In social studies classrooms around the world, teachers use documents and images as a daily part of their curriculum. History is built on the analysis of first hand accounts. The interpretation of the meaning behind the words and images is archived for modern day historians to retell stories. While teaching high school history, I wanted to continually engage my students in this type of thinking and self-directed learning, allowing the student to become the historians in my classroom. In order to accomplish this task, I made it a goal to use as many different sources and documents in my classroom as possible. With this task came an amazing waste of paper! I found that printing out primary sources, images, and maps was an ineffective way to engage my students, and I needed a better solution. That solution is Kami, an amazing web-based PDF and document annotation tool.
With Kami, students can take advantage of a toolbar that is loaded with features, all of them allowing students to control their learning while reading and analyzing a historical document. With its simple but powerful interface and direct connection to Google Drive, Kami is ideal for use in a classroom using the G Suite for Education apps. Below, we will explore three ways Social Studies teachers can use Kami in their classrooms!
1 – Annotate on Primary Source Documents
Primary sources give students access to information and content that may be left out when just studying secondary sources. Most history classes encourage students to explore primary source documents such as journals, news articles, and autobiographies. When students utilize these sources, they can analyze them forming their own opinions on the topic in class. In a history classroom using Kami, students can download a PDF file of a primary source, and annotate on the document to further evaluate questions posed by the teacher. Some examples of this may include:
- Students can open the source document and use the highlight tool to highlight important passages.
- Students can add comments next to passages in the document analyzing tone, implication, and author objective.
- Students can use the strikethrough option to eliminate any content they consider not pertinent to the essential questions of the assignment.
- If the historical document does not have images, students using the full version of Kami, can find and add relevant images to the document for final submission.
2 – Annotate on Images
In some instances, images are essential to student understanding as they can provide a look into the past that is deeper than words. While many pictures offer us this window into an understanding of the past, it is important that students analyze each image with a neutral eye, to potentially discover if the photographer had any alternative intentions. With Kami, students have the ability to import a photo and annotate directly on the image. Some strategies may include:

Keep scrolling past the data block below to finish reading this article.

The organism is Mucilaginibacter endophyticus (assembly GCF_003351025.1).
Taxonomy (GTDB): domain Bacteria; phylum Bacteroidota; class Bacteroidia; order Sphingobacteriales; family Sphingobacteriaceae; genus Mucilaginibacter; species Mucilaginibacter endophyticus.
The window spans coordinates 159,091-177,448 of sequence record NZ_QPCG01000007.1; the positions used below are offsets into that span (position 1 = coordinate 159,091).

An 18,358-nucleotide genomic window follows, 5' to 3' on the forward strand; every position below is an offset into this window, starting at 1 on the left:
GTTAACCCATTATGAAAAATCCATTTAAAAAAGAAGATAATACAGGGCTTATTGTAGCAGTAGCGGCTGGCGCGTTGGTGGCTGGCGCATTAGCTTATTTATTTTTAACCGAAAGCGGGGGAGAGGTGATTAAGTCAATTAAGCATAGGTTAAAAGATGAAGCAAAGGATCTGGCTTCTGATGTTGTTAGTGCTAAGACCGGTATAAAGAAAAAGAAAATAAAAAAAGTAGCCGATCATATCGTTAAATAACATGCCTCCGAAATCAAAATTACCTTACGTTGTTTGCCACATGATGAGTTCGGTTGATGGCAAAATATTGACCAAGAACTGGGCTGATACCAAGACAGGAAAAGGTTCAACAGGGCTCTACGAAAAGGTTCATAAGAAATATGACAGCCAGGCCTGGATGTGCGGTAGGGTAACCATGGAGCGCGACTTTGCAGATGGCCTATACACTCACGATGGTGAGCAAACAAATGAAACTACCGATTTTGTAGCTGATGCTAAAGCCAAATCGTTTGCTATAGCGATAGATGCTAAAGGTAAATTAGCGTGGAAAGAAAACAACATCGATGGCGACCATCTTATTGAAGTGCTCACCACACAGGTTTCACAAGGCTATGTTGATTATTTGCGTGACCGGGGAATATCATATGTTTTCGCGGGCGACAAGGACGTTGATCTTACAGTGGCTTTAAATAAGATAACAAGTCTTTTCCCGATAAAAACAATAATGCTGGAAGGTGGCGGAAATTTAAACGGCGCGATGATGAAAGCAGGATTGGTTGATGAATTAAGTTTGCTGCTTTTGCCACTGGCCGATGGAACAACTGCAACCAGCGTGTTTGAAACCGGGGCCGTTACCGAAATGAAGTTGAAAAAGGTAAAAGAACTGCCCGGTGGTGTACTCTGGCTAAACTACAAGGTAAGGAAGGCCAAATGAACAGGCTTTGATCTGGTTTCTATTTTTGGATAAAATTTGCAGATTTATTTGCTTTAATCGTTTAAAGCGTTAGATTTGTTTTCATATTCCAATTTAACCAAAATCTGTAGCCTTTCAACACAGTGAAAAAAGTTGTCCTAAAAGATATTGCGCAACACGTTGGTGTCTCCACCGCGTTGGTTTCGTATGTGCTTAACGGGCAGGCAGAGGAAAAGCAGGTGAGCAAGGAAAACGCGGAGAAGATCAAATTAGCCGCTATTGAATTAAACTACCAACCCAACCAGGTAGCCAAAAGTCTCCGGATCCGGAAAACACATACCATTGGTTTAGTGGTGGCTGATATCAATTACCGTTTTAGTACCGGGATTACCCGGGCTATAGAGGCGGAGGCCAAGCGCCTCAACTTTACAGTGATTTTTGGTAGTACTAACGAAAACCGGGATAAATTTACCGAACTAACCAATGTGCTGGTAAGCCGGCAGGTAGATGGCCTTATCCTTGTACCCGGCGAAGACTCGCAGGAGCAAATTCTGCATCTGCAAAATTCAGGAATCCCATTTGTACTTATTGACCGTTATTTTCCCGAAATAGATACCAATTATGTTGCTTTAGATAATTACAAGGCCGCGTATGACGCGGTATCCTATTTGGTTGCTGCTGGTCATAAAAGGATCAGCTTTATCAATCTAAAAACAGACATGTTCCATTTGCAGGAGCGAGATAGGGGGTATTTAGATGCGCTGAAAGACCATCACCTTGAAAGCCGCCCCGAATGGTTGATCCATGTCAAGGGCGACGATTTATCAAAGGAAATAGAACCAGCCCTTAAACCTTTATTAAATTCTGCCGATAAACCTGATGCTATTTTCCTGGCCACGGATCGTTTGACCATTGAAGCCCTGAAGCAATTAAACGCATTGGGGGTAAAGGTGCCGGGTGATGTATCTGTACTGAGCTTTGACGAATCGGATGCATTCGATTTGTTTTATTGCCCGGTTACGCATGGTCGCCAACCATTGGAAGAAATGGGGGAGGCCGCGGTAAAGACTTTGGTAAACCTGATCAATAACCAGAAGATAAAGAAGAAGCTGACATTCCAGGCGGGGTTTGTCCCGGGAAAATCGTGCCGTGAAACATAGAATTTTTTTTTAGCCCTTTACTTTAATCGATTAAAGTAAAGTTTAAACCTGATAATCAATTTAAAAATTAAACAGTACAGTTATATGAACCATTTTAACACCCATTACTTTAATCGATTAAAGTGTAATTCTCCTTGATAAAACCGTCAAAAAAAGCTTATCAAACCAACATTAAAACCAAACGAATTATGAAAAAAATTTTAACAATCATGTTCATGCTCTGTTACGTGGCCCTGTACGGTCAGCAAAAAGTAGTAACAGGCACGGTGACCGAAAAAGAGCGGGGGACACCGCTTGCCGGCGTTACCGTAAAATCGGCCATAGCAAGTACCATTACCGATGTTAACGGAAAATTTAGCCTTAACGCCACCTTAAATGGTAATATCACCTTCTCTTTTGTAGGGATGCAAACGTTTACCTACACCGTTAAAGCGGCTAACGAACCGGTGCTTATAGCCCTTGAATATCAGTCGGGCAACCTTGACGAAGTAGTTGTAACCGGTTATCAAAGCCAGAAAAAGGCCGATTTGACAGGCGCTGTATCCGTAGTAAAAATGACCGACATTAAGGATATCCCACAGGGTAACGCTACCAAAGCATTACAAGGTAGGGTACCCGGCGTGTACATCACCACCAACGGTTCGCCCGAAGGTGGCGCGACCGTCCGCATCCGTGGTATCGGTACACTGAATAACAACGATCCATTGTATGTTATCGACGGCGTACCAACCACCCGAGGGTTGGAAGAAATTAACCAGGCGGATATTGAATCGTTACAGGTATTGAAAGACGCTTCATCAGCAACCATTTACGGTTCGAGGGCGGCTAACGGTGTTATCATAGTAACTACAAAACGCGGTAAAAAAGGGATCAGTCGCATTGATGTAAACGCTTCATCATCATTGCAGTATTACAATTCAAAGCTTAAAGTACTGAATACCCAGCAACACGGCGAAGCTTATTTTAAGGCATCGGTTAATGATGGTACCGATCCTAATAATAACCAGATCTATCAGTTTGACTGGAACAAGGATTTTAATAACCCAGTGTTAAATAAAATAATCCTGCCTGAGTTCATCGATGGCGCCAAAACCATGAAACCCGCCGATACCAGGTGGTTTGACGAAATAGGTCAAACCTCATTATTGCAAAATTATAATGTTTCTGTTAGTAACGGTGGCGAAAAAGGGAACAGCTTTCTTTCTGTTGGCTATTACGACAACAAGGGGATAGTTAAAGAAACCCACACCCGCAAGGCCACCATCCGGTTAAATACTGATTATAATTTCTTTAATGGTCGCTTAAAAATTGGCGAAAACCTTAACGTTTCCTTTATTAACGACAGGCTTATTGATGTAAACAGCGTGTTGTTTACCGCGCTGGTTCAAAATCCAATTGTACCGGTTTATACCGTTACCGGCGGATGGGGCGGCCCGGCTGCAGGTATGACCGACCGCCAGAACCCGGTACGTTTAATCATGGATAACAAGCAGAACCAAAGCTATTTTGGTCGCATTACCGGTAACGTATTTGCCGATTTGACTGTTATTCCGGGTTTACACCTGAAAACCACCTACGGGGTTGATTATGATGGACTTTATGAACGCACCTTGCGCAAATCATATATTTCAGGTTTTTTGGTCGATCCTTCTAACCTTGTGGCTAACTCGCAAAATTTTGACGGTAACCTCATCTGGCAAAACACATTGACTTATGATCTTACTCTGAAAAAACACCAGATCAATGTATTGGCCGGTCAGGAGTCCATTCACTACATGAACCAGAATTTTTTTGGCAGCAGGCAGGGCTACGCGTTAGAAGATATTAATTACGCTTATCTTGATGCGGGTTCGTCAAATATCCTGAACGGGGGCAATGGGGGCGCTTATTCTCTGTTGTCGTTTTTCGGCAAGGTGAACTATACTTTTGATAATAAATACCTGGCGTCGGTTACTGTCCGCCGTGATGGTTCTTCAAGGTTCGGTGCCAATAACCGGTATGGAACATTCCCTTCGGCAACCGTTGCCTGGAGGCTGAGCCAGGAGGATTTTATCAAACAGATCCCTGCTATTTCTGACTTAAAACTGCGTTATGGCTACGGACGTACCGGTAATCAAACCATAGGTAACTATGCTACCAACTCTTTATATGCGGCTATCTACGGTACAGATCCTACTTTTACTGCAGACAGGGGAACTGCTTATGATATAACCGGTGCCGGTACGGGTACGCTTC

- Students can draw two lines, one vertical and one horizontal to split the image into quadrants. Then using Kami’s other tools, including drawing shapes to locate particular aspects of each region that stand out.
- Students can use the comment or text box feature to describe what they are locating in the image.
- Students can use the zoom feature in Kami to get an up close look at parts of the image.
3 – Annotate on Maps
Maps are an essential part of social studies curriculum, but often times they are left to the teacher pulling down a large map at the front of the room or handing a student a worksheet for them to draw on. With Kami, teachers are able to put map creation in a digital space where students can add more than just handwritten notes. By distributing a PDF map and having students open it in Kami, students can now annotate the map like never before. Here are some strategies for using Kami with PDF Maps in your classroom:
- Students can add text in text boxes and comments, describing various regions on the map. This will allow students to elaborate further on topics, more so than writing on paper allows.
- Students can draw routes directly on the map using the drawing tool, outlining the ways in which explorers or groups of people travelled.
- Students can insert images onto the map that directly relate to the area studied. These images could include a primary source image the students had previously annotated.
- Students can collaborate with other classmates on annotating the map. When only using paper, it may have been difficult to achieve this, however, with Kami students can annotate the map in real time with each other!
Kami offers teachers and students an amazing set of tools for PDF and Document annotation and can really revolutionize a history classroom. The abilities of Kami are not limited to this list of ideas and the possibilities are many. I’ll be diving into Kami and many other ways to use technology this summer in Chicago June 15th and 16th at the EdTechTeacher, Teaching History with Technology Summer Workshop. I’d love to see you there!